Mark Knight Interview
MARK KNIGHT INTERVIEW:
May 24, 2010
Websites: www.myspace.com/markknightmusic – www.worrybeads.com
Bang Tango were one of the most unique bands to come out of the late ’80s Sunset Strip scene, and guitarist Mark Knight was a part of it all. The original Bang Tango band disbanded in the mid ’90s but vocalist Joe LeSte has kept the band alive with a revolving door line-up. Now it is time for the remaining original members to have their own fun, recruiting singer Michael DeMay to play a few shows as Bang Tango Redux. While revisiting his past, Mark Knight is also working on a solo album and has just released a new CD with the reformed Worry Beads. In this interview Mark talks about his expectations for the Bang Tango reunion and why Joe LeSte isn’t involved.
Sleaze Roxx: It was recently announced that Bang Tango were reforming with new vocalist Michael DeMay. First off, what led you and the other original members to get back together after all this time?
Mark Knight: We did a CD in 1994 and it wasn’t released in the States. We never really had a chance to perform or play it live. so we always wanted to do it. We’ve all been doing different things. We did a reunion a couple of years back with the original members and we had wanted to go and do some shows. It felt like the time was right so we decided let’s do it. It’s more about playing the new stuff off the new record and going out and banging it out again — it’s been a while.
Sleaze Roxx: What do you think it will be like to work with the guys again after so much time apart?
Mark Knight: I think it’s going to be like riding a bike. Like I said, we did it a couple of years back — we played together. It was pretty natural. It should be a lot of fun because I can revisit the stuff again.
Sleaze Roxx: How did you decide on Michael DeMay to front the band?
Mark Knight: Michael was in a band with me prior to Bang Tango in the early ’80s.
Sleaze Roxx: So you have known him a long time.
Mark Knight: Yeah, years. He had contacted me through Facebook because he saw the stuff I was doing in my band the Worry Beads and he liked what I was doing. He asked me to write a couple of tunes for him. I was busy doing my solo stuff, and Worry Beads, so I said how about coming and jamming with the original Bang Tango lineup — so that is how it went down. It was kind of a brainstorm, fluke thought, and I threw it out there — and Kyle Kyle had played with him too in bands back in the ’80s, so he knew him. He is kind of a long lost family member. To be honest we haven’t even rehearsed or tried it out yet, it’s still conversations. We are just throwing the ideas around of how it’s going to work. We don’t even know yet as of now, but we are all up for trying it out.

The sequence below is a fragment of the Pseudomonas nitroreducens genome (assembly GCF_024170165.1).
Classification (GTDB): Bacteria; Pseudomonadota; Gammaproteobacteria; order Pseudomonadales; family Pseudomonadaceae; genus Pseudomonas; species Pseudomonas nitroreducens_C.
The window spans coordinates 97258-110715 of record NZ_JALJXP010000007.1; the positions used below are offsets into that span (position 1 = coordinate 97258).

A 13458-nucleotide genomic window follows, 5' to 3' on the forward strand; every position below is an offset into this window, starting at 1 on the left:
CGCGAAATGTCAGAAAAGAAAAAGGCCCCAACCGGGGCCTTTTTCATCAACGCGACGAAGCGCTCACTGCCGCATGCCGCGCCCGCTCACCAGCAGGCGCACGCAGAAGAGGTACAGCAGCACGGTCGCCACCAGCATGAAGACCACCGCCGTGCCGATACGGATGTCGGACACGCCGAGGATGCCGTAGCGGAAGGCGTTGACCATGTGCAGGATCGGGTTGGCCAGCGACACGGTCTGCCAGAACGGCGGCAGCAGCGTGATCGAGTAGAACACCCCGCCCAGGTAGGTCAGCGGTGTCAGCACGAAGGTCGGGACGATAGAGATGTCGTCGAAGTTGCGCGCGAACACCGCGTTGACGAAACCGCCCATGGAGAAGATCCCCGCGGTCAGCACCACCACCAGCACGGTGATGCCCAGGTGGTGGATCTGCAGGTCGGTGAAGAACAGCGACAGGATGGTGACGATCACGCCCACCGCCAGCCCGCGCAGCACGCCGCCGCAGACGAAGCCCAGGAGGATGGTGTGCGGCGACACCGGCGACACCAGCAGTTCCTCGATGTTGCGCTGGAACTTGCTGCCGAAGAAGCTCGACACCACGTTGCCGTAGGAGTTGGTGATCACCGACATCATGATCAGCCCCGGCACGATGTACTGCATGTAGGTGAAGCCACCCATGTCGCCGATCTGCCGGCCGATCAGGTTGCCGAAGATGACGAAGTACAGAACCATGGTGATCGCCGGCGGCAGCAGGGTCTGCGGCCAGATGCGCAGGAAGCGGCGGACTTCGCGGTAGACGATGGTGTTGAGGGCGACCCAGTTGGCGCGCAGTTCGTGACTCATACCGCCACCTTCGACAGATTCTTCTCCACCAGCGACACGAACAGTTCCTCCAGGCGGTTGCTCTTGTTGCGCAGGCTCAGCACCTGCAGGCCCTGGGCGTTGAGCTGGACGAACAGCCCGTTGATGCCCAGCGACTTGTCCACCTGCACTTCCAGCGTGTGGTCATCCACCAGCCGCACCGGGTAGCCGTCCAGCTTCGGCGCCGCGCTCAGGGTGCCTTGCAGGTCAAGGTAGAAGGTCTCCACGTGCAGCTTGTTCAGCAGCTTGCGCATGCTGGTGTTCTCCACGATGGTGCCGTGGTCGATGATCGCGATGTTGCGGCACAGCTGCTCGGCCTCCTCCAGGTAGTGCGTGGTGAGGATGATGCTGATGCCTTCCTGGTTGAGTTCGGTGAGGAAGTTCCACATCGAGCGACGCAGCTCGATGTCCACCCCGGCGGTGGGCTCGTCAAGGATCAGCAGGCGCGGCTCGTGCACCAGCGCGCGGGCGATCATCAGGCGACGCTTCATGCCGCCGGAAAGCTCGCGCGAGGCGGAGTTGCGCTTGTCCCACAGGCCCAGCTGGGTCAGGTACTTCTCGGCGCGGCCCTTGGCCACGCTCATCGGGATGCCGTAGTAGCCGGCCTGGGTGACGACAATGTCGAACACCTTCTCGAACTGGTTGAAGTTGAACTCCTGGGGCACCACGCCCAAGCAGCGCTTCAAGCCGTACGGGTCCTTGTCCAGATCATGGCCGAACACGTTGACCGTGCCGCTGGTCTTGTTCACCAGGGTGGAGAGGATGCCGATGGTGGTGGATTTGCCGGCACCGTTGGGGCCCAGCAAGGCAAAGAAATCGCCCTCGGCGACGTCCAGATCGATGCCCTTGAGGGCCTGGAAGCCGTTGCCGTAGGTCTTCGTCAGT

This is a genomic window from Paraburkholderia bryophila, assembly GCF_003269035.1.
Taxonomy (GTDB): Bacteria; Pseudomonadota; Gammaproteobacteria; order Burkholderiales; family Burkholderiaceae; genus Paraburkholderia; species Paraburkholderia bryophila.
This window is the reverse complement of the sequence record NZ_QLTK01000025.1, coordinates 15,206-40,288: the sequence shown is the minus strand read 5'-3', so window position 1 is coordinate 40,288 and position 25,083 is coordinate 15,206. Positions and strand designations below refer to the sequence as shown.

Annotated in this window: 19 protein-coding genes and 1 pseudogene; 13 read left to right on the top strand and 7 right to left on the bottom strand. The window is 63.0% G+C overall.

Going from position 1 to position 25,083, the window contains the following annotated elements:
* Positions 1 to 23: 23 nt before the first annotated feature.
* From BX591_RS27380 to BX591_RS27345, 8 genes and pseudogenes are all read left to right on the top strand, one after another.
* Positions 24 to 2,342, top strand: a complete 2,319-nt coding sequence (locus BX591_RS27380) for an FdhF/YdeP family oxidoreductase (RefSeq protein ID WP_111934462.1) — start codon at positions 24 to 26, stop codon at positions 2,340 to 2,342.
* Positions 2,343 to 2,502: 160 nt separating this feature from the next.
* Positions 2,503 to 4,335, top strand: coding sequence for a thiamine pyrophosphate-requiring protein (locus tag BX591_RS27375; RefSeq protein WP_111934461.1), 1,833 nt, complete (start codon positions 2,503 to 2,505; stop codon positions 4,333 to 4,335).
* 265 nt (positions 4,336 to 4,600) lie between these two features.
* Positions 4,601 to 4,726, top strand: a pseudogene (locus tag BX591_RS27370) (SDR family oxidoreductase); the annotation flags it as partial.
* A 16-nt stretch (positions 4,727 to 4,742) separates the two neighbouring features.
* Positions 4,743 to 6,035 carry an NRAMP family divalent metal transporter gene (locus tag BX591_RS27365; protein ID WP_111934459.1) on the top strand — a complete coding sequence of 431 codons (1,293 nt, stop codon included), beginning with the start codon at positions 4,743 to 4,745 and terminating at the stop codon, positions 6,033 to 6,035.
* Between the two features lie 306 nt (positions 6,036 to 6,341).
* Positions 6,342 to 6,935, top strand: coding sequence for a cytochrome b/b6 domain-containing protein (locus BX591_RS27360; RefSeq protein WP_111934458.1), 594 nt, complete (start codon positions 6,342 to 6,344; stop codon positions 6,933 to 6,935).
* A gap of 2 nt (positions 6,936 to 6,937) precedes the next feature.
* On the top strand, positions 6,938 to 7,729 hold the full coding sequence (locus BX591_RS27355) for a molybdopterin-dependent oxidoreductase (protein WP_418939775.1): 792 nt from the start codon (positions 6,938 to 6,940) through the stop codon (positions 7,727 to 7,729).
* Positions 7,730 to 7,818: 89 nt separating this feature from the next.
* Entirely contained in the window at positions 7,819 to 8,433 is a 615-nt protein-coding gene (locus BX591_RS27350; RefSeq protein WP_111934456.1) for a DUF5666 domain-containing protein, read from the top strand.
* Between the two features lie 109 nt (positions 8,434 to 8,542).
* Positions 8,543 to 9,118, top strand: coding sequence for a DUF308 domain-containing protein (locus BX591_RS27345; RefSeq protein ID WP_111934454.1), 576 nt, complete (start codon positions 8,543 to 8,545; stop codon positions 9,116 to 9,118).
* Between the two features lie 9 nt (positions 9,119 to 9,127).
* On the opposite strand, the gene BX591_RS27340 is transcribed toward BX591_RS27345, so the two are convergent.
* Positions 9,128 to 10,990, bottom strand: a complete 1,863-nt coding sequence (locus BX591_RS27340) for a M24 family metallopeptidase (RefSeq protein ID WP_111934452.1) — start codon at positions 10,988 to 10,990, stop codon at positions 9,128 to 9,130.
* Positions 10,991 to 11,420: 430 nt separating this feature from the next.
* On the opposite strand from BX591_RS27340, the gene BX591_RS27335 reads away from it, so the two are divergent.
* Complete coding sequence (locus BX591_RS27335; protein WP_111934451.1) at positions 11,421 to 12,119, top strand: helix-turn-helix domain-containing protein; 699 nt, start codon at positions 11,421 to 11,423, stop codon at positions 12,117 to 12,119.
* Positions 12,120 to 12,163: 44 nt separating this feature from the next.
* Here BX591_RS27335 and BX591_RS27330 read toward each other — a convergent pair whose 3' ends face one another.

Sleaze Roxx: Was Joe LeSte contacted to be part of this reunion?
Mark Knight: We had tried to contact Joe in 2009 because we wanted to do a 20 year reunion of Psycho Cafe and the release of the band Bang Tango, but no one could really contact him. We tried and tried but there were no returned calls so it never evolved into anything. So we gave up on that.
Sleaze Roxx: Is there some bad blood there? Why wouldn’t he get back to you?
Mark Knight: There is no bad blood with me. It was something we wanted to do with him but he didn’t come around. I don’t really know. There is no communication — it’s gone with him, so I don’t know where he is at with it.
Sleaze Roxx: With this reformation you are going to call it Bang Tango or give it a different name?
Mark Knight: We are going to call it Bang Tango Redux which is a reissued version of it. It’s not like we are going to go out and kick start the band again. I have my own band so I’m busy doing that. We just want to get together and do a couple of shows — that’s really all it is. We will see where it takes us but we don’t have big plans, just go back and revisit it and have some fun — play together again. We are doing it for the music more than anything.
Sleaze Roxx: I know it’s still early but do you have any idea what sort of set list you will play? Do you think you will play anything off Love After Death?
Mark Knight: Yeah a lot of that stuff. Probably the more edgier, heavier stuff rather than the early Bang Tango stuff. Mike DeMay is a bit more of a powerhouse rock singer as compared to Joe’s stylistic style. Mike is a heavier singer I would say, so we are probably going to lean towards the heavier sound. We are looking forward to trying it out. We will see, we just got together.
Sleaze Roxx: It’s still pretty early isn’t it.
Mark Knight: Yeah it’s really early. I’m leaving on tour next week to do my own solo thing in the South — doing a bunch of gigs. I’ve got my band the Worry Beads, which has just released a CD, so that is where my head is at right now but this is something we are definitely going to pursue, Bang Tango wise, and looking at touring in the summer, August actually. Getting out and playing.
Sleaze Roxx: So the Worry Beads are back together again then?
Mark Knight: Worry Beads was originally me, Kyle Stevens, Tigg Ketler and a different bass player from Bang Tango. We did that for a while and then I put this band Gravy together and basically got involved back in the Worry Beads again. Worry Beads has been together for three years now and we just released a new CD called Iron Spittin’ Horse and it’s picking up. We got a lot of touring in the South.